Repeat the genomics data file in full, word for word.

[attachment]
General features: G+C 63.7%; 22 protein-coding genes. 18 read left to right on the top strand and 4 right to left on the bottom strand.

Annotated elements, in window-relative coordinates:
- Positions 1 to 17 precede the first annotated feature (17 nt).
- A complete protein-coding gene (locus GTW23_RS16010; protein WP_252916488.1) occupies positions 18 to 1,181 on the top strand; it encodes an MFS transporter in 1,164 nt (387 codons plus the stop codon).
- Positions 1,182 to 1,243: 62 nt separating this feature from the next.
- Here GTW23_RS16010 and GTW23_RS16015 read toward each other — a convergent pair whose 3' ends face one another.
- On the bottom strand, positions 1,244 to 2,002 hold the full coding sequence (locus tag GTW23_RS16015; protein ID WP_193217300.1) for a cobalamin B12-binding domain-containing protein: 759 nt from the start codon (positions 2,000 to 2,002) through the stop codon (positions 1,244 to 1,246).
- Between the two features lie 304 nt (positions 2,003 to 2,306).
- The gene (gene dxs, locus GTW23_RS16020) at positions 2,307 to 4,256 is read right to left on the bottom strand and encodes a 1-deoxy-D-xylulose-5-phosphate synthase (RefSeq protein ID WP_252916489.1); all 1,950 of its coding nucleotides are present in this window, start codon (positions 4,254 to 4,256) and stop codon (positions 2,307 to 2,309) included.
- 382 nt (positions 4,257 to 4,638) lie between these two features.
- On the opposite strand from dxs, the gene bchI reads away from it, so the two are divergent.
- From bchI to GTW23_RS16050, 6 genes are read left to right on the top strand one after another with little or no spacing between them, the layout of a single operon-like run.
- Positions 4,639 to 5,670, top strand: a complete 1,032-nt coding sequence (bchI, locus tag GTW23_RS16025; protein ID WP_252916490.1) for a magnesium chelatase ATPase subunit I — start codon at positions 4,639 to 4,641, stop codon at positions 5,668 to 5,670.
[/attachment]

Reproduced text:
General features: G+C 63.7%; 22 protein-coding genes. 18 read left to right on the top strand and 4 right to left on the bottom strand.

Annotated elements, in window-relative coordinates:
- Positions 1 to 17 precede the first annotated feature (17 nt).
- A complete protein-coding gene (locus GTW23_RS16010; protein WP_252916488.1) occupies positions 18 to 1,181 on the top strand; it encodes an MFS transporter in 1,164 nt (387 codons plus the stop codon).
- Positions 1,182 to 1,243: 62 nt separating this feature from the next.
- Here GTW23_RS16010 and GTW23_RS16015 read toward each other — a convergent pair whose 3' ends face one another.
- On the bottom strand, positions 1,244 to 2,002 hold the full coding sequence (locus tag GTW23_RS16015; protein ID WP_193217300.1) for a cobalamin B12-binding domain-containing protein: 759 nt from the start codon (positions 2,000 to 2,002) through the stop codon (positions 1,244 to 1,246).
- Between the two features lie 304 nt (positions 2,003 to 2,306).
- The gene (gene dxs, locus GTW23_RS16020) at positions 2,307 to 4,256 is read right to left on the bottom strand and encodes a 1-deoxy-D-xylulose-5-phosphate synthase (RefSeq protein ID WP_252916489.1); all 1,950 of its coding nucleotides are present in this window, start codon (positions 4,254 to 4,256) and stop codon (positions 2,307 to 2,309) included.
- 382 nt (positions 4,257 to 4,638) lie between these two features.
- On the opposite strand from dxs, the gene bchI reads away from it, so the two are divergent.
- From bchI to GTW23_RS16050, 6 genes are read left to right on the top strand one after another with little or no spacing between them, the layout of a single operon-like run.
- Positions 4,639 to 5,670, top strand: a complete 1,032-nt coding sequence (bchI, locus tag GTW23_RS16025; protein ID WP_252916490.1) for a magnesium chelatase ATPase subunit I — start codon at positions 4,639 to 4,641, stop codon at positions 5,668 to 5,670.